The cover of the Butterick Fashion News flyer for September 1939 showed a sheer black dress over a matching slip. It has the puffy sleeves of the era, and a V neck.
The Du Barry store flyer for the previous month showed a similar dress.

Du Barry pattern 2319 B. DuBarry store flyer August 1939.

In fact, it was on the cover of the Du Barry flyer, in a yellow, printed, non-sheer fabric version:

Du Barry Prevue cover, August 1939. Pattern 2319 B.

Du Barry showed it a third time, in purple:

Du Barry 2319 B.

Butterick (and Companion-Butterick) patterns were sold in fabric stores, and, before the Great Depression, Butterick was aimed at middle and upper-middle class shoppers. Du Barry patterns were sold only at Woolworth’s — the five and dime store. “Du Barry Patterns are 10 cents Each — For Sale Exclusively by F. W. Woolworth Co.” By contrast, Butterick pattern 8556 cost 45 cents.

In fact the two sheer black dress patterns are not identical — just two different expressions of a current look.

Companion-Butterick 8556.

Du Barry 2319 B. Slide fasteners [zippers] began appearing in dressy dresses about 1937.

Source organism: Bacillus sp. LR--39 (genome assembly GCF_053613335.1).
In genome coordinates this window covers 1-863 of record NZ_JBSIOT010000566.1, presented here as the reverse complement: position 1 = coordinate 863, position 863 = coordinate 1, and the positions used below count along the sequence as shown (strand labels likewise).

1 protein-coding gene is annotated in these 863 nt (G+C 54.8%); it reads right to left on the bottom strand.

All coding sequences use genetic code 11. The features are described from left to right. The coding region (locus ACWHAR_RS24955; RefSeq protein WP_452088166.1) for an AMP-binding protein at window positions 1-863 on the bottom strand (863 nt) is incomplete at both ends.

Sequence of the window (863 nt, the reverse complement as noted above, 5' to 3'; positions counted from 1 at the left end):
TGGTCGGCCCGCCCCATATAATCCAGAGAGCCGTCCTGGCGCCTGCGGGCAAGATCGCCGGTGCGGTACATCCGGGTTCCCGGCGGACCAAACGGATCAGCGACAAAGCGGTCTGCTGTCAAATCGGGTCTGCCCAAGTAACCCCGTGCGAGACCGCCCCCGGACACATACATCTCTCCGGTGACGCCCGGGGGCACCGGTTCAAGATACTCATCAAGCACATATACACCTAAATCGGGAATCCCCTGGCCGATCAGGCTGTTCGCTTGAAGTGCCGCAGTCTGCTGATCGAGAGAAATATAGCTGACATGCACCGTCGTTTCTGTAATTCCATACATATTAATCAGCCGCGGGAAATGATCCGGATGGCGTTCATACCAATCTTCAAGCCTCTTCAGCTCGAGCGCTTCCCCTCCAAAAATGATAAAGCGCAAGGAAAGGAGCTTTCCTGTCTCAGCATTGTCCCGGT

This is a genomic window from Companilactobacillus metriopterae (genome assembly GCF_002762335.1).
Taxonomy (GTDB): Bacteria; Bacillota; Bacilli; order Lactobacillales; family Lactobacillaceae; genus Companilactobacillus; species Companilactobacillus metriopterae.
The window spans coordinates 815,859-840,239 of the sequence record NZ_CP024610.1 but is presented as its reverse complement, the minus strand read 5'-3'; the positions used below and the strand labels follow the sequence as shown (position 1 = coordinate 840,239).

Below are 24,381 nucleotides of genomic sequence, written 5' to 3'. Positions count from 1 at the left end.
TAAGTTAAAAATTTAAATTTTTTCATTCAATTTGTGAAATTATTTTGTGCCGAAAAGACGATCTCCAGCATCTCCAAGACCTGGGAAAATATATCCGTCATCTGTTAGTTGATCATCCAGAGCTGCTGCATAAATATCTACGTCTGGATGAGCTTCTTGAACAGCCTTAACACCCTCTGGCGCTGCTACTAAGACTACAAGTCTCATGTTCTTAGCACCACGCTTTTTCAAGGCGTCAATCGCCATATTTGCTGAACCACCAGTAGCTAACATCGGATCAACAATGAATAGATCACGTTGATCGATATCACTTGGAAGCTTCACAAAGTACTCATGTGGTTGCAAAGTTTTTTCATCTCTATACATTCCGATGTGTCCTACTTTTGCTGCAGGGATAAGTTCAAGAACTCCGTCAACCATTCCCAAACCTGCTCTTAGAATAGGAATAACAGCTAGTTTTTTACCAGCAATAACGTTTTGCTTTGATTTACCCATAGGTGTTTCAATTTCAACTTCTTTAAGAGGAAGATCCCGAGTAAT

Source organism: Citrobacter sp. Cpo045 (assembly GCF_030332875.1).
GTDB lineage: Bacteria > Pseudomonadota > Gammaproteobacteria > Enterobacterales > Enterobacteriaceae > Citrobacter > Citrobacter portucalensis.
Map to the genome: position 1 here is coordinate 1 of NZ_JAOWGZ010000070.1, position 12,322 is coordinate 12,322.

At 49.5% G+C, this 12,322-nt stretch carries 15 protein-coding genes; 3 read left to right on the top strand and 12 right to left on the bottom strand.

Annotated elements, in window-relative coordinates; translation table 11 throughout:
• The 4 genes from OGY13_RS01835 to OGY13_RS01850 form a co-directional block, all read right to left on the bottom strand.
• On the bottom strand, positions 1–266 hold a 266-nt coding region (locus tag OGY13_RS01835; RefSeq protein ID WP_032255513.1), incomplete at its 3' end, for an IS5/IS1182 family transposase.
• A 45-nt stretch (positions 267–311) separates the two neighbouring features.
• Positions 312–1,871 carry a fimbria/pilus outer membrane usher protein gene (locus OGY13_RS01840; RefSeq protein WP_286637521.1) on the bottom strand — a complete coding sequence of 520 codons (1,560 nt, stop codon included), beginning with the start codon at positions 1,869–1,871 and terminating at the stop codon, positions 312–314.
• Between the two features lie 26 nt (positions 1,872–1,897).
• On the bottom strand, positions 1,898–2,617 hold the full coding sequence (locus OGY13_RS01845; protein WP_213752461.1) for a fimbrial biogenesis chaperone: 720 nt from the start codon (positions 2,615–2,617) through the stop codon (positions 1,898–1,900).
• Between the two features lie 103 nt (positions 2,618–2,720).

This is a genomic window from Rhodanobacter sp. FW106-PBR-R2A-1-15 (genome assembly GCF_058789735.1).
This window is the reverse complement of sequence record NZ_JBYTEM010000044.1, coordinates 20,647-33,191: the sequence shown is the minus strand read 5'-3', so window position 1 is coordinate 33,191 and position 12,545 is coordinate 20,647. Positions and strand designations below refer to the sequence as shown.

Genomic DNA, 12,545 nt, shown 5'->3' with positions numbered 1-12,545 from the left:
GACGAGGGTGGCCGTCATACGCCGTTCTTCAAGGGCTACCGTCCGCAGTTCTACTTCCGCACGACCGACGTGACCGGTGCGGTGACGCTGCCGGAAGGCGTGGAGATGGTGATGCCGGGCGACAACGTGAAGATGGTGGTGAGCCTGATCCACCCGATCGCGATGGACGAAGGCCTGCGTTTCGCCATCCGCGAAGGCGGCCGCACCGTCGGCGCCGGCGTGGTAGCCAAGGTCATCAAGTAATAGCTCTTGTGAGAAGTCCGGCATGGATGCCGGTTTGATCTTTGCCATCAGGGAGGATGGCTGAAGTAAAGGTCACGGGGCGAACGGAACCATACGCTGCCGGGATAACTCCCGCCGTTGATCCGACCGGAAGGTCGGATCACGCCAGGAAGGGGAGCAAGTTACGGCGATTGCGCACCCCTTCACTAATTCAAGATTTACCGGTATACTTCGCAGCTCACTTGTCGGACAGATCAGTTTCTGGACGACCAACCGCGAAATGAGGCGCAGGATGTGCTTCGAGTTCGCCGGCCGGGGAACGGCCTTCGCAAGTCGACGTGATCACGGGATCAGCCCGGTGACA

The Butterick bodice is probably more difficult to make, since its curved seams end in a crossed, tucked piece in front that becomes a belt in back.

The Du Barry bodice uses simple gathers or ruching for the bodice and the sleeve heads.

However, the Du Barry pattern has a soft pleat in the center front of the skirt.

The Butterick skirt is more flared and cut in several panels.

Butterick 8556.

Even the sleeve heads are more tailored; both dresses are consistent within their own aesthetic.

At this point, I realized that I have a third, contemporaneous store flyer: Simplicity Prevue, August 1939. It, too, shows a sheer black dress pattern. In fact, Simplicity showed two!

Simplicity 3129, a sheer black dress. August 1939.

Simplicity 3150, sheer black dress, August 1939.

Both of the Simplicity patterns have yokes at the shoulders (diagonal in the case of No. 3150, and horizontal on No. 3129. Both were shown made in opaque fabrics, too.

Two views of Simplicity 3150.

Simplicity patterns cost 15 cents each, more than Du Barry (10 cents) and much less than Butterick (45 cents.)

Simplicity pattern information for 3139 and 3150.

Although the Simplicity patterns did not come in larger-than- usual sizes, they had this caption:

Simplicity recommended these two patterns (3150 and 3139) as “slenderizing.”

Maybe because they could be made in black? Lynn Mally at American Age Fashion found this photo: